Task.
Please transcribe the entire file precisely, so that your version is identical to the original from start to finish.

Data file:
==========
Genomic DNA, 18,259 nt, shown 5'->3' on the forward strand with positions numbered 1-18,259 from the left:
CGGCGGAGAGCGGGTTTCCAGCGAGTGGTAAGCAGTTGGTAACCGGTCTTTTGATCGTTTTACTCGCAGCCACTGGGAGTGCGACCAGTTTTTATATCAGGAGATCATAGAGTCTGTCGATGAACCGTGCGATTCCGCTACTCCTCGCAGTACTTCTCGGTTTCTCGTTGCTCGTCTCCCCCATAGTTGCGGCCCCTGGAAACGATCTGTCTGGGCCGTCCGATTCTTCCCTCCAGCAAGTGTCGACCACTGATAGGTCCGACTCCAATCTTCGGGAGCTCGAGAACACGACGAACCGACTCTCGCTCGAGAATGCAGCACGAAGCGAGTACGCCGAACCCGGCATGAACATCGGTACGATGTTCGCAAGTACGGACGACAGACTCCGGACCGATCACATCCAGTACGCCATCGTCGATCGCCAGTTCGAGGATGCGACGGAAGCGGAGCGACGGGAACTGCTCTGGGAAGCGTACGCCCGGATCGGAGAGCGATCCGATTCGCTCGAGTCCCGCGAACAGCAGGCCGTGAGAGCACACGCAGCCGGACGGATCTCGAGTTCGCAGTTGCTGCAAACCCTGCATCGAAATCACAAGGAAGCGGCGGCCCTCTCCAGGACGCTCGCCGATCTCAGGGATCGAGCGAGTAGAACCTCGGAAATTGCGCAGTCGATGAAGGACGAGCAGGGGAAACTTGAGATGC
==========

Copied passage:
Genomic DNA, 18,259 nt, shown 5'->3' on the forward strand with positions numbered 1-18,259 from the left:
CGGCGGAGAGCGGGTTTCCAGCGAGTGGTAAGCAGTTGGTAACCGGTCTTTTGATCGTTTTACTCGCAGCCACTGGGAGTGCGACCAGTTTTTATATCAGGAGATCATAGAGTCTGTCGATGAACCGTGCGATTCCGCTACTCCTCGCAGTACTTCTCGGTTTCTCGTTGCTCGTCTCCCCCATAGTTGCGGCCCCTGGAAACGATCTGTCTGGGCCGTCCGATTCTTCCCTCCAGCAAGTGTCGACCACTGATAGGTCCGACTCCAATCTTCGGGAGCTCGAGAACACGACGAACCGACTCTCGCTCGAGAATGCAGCACGAAGCGAGTACGCCGAACCCGGCATGAACATCGGTACGATGTTCGCAAGTACGGACGACAGACTCCGGACCGATCACATCCAGTACGCCATCGTCGATCGCCAGTTCGAGGATGCGACGGAAGCGGAGCGACGGGAACTGCTCTGGGAAGCGTACGCCCGGATCGGAGAGCGATCCGATTCGCTCGAGTCCCGCGAACAGCAGGCCGTGAGAGCACACGCAGCCGGACGGATCTCGAGTTCGCAGTTGCTGCAAACCCTGCATCGAAATCACAAGGAAGCGGCGGCCCTCTCCAGGACGCTCGCCGATCTCAGGGATCGAGCGAGTAGAACCTCGGAAATTGCGCAGTCGATGAAGGACGAGCAGGGGAAACTTGAGATGC